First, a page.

Artist who inspired Prince George’s Christmas painting praises his ‘eye for colour’

The artist believed to have inspired Prince George’s Christmas portrait praised the young royal’s ‘talent’ and ‘eye for colour’.

Hannah Dale – of Wrendale Designs – said the nine-year-old royal’s festive work, which depicted a red-breasted reindeer on its body and antlers, was ‘lovely’ and showed an impressive command of watercolour.

“I think having a love of animals and love of nature is obviously something that may have caught his attention,” she told HELLO! Magazine. “It inspires me a lot.”

Hannah, from Lincolnshire, explained that it was ‘a lovely surprise’ to see the post display on her social media feed, which she admitted was immediately influenced by one of her Christmas card designs.

The artist believed to have inspired Prince George’s Christmas portrait (pictured) praised the young royal’s ‘talent’ and ‘eye for colour’

The artist was pleased to see a young talent being encouraged to pursue art, insisting it was a ‘fantastic’ ability to enter.

She also expressed her assurance that the Prince and Princess of Wales – who shared their son’s painting on their Instagram account – are proud of their child’s work.

Prince William and Kate Middleton, both 40, wished their followers a Merry Christmas when they posted the photo last weekend.

Hannah explained that it was 'a lovely surprise' to see the post display on her social media feed, which she admitted was influenced by one of her Christmas card designs (pictured)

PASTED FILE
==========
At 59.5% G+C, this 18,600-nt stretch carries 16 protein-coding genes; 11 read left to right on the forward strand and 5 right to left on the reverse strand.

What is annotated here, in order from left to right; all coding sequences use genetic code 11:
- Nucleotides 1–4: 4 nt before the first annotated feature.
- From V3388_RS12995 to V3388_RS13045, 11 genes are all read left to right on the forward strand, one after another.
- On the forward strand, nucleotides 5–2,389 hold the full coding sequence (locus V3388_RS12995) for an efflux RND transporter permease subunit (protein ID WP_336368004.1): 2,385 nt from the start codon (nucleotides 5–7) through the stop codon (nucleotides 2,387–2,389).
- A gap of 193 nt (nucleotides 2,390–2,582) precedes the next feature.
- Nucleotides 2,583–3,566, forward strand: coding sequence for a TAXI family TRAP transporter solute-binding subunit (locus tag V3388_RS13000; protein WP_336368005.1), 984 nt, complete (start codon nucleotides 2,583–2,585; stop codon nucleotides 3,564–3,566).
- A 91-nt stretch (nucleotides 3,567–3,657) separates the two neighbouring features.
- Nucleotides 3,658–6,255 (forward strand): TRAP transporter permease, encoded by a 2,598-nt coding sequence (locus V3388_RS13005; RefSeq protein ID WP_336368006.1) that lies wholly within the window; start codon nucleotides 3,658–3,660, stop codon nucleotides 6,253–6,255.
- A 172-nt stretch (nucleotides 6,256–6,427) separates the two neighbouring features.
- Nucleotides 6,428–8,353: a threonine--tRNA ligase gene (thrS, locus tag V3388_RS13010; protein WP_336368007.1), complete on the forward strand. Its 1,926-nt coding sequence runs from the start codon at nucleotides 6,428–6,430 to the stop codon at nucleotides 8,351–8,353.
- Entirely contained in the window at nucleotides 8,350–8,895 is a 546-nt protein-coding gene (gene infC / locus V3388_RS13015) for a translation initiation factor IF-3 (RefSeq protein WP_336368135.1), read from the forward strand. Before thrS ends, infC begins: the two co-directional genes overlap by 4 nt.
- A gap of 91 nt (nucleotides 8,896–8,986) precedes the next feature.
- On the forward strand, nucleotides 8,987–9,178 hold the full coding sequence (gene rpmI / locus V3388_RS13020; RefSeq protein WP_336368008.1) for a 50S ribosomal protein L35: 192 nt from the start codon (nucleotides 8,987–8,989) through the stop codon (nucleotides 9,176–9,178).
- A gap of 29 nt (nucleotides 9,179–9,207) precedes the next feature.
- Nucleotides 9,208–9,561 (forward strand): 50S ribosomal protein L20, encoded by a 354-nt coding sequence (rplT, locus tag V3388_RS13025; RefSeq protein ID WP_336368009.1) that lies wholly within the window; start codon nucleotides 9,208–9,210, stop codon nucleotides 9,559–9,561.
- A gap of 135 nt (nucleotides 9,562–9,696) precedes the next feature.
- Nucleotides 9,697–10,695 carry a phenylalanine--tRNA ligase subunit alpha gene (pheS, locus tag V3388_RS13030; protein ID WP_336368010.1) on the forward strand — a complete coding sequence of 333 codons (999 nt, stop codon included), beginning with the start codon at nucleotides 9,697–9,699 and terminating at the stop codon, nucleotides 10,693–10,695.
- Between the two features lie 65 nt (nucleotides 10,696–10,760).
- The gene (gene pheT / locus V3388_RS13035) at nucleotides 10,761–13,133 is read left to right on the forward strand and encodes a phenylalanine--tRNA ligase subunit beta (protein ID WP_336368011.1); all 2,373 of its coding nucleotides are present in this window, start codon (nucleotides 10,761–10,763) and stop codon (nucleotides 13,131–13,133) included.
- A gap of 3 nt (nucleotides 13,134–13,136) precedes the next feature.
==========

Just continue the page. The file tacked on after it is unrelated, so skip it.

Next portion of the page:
Hannah explained that it was ‘a lovely surprise’ to see the post display on her social media feed, which she admitted was influenced by one of her Christmas card designs (pictured)

The artist (pictured) was pleased to see young talent being encouraged to pursue art, insisting it was a 'fantastic' ability to get into

The artist (pictured) was pleased to see young talent being encouraged to pursue art, insisting it was a ‘fantastic’ ability to get into

Royal fans were quick to praise the nine-year-old’s artistic flair, suggesting he gets his skills from his mother, who is a keen photographer.

One person said: “A budding little artist. Merry Christmas everyone!’

Another said: ‘So much talent for a little guy! Longing for his mummy.’

During the festive season, the young royal siblings appeared on screen with their parents at their mother’s annual choir service and stole the show.

Together at Christmas, which features the Christmas carol concert organized by the Princess of Wales on Thursday 15 December, took place in Westminster Abbey.

Together at Christmas, featuring the Carol Concert organized by the Princess of Wales on Thursday 15 December, took place in Westminster Abbey

Together at Christmas, featuring the Carol Concert organized by the Princess of Wales on Thursday 15 December, took place in Westminster Abbey

Prince George and Princess Charlotte were in the front row of the crowds, along with their parents and the King and Queen Consort.

During the service, which included readings from Kristin Scott-Thomas and Prince William and performances by Craig David, Alfie Boe and Mel C, the young prince and princess stole the show.

Viewers praised well-behaved Charlotte, who looked excited as Hugh Bonneville read an extract from Paddington Bear.

The seven-year-old stole viewers’ hearts with her ‘priceless’ reaction when her face lit up during the tribute to the late Queen, her great-grandmother.

George and his younger sister Princess Charlotte, seven, wowed viewers across the country as his mother's carol concert was broadcast on ITV1